Richard Branson is a British entrepreneur known for his philanthropic projects and his taste for adventure. He is the founder and chairman of Virgin Group Ltd., a conglomerate of separately run companies which include radio stations, airlines, and mobile phones. The Virgin Group now owns around 200 companies in over 30 countries. Virgin also plans to launch commercial space flights over the next few years in a venture called Virgin Galactic.
Branson was born in 1950 in Surrey, England, and was educated at Stowe School, where he established a national magazine, Student, at the age of 16. He is married with two children and lives in London and Oxfordshire.
Question: What should we be doing that we’re not?
Richard Branson: I think the western world almost needs to apologize for the mess it’s made in Iraq. We obviously needed to get rid of Saddam Hussein, but we didn’t need to kill and maim a million people in the process. And that’s created more terrorists than anything.
After the invasion, instead of doing what American did in Japan at the end of the Second World War, and telling the army, “You’re still the army”; the police force, “You’re still the police force”; they just laid all these people off. They just gave them no salaries, no work. They told them to go home. And they basically said, “You’re now terrorists. You’re now alienated against us.” And they just haven’t learned from history.
And I think we almost, as a start, need to say we’re sorry. We made a dreadful mistake. And obviously we’re going to get new leadership in America. We’ve had new leadership in Great Britain.
That’s a chance, I think, to try to embrace our fellow Muslims in the Middle East and around the rest of the world and say we’re sorry. We did it for the right reasons but we did it the wrong way. We need to move forward. And I think if we do that, I think the world potentially is in the best position it’s been in a long time.
We can overcome malaria in Africa. We can make sure that everybody who is HIV positive gets antiretroviral drugs and lives a normal life, and a life long enough to see their children grow up, and be able to bring their children up properly. We can whip TB. We can make sure that nobody suffers from fistula.
We can make sure that most conflicts do not develop into full blown out wars. I think that it just needs leadership, and it needs a mindset. And I think that is all possible.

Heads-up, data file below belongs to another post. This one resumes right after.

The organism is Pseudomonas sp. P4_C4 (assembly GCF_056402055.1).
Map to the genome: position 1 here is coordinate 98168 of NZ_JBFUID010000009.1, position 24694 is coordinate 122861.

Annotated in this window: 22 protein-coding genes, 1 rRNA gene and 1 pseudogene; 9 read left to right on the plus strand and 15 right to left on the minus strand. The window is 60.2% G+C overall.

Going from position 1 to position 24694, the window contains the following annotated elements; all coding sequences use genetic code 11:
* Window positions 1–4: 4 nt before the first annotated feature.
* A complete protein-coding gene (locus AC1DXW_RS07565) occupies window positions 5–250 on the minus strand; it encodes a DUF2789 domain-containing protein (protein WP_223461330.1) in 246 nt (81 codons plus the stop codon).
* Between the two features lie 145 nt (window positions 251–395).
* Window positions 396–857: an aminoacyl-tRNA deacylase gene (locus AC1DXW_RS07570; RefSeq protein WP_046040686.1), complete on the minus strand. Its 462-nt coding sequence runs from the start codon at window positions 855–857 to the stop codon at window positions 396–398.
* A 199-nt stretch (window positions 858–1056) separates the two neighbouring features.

Question: What are we doing right?
Richard Branson: Sweden has said that by 2020 they will not be emitting any carbon. That’s an incredibly bold statement. It’s a statement which I believe they can fulfill.
If America said that, and the rest of Europe said that, and China said that, and India said that, we’d whip the problem. It’s doable. We’ve got the tools at hand to do it.
And it’s a big, bold statement like that that is needed. Not this, you know, 25 percent reduction by you know, 2025, etc. We need something much bolder than that.
Question: What should we be doing as individuals?
Richard Branson: Well apart from campaigning governments, there are all the mundane things that all of us can do, and all of us should do our bit to try to do.
No light bulb should be short lasting. They should all be long lasting. In fact, any government that hasn’t banned short lasting light bulbs by now should be kicked out. I mean it’s ridiculous.
Air conditioning. I still fight with my wife. I know how difficult some of these things are. But anyway, air conditioning should be turned off as often as possible, and in the evening you just turn it off for five minutes. It’s better than leaving it on. And so as much as possible you should turn it off.
And try to share your car with people as much as possible. Try to take the train rather than the plane if there is a train going the same route that the plane is going.
It’s just lots and lots of little things that can add up.
You’re boiling the kettle just to get enough water for two cups of tea if there are only two of you having tea.
If everybody did these things, again that would make an enormous difference.
Question: What are you doing to realize these ambitions?
Richard Branson: Well Stephen Hawking believes that one day mankind on earth will be destroyed. It could be millions of years. It could be tomorrow. And he said it will either be an asteroid, it could be an experiment that goes wrong, which creates disease that wipes out mankind. Whatever. For whatever reason.
So he believes that we should at least populate another planet. And as part of that beginning, of that potential dream of his, I mean not a very nice dream the first part, but the second part, Virgin Galactic Airways will be born over the next year or two. And the initial stage will be to send people in an almost completely environmentally friendly way, by the way, but I’ll talk about that in a minute, into sub orbital space travel. And then from there we will go into orbital space travel. From there we’ll build hotels in space.
Man’s natural instinct is to keep trying to improve themselves. Our engineers will keep pushing themselves. They're already looking at seeing whether we can’t go from New York to Australia in half an hour by hopping a spaceship out of the earth’s atmosphere and then straight back down again. And I think that maybe in my lifetime we might achieve that; but definitely I think in my son’s lifetime.
And so then we’re looking at giant sailing ships that can be _______ by solo that can go off into future galaxies and see what’s going on out there. Anyway, exciting, exciting things to dream about.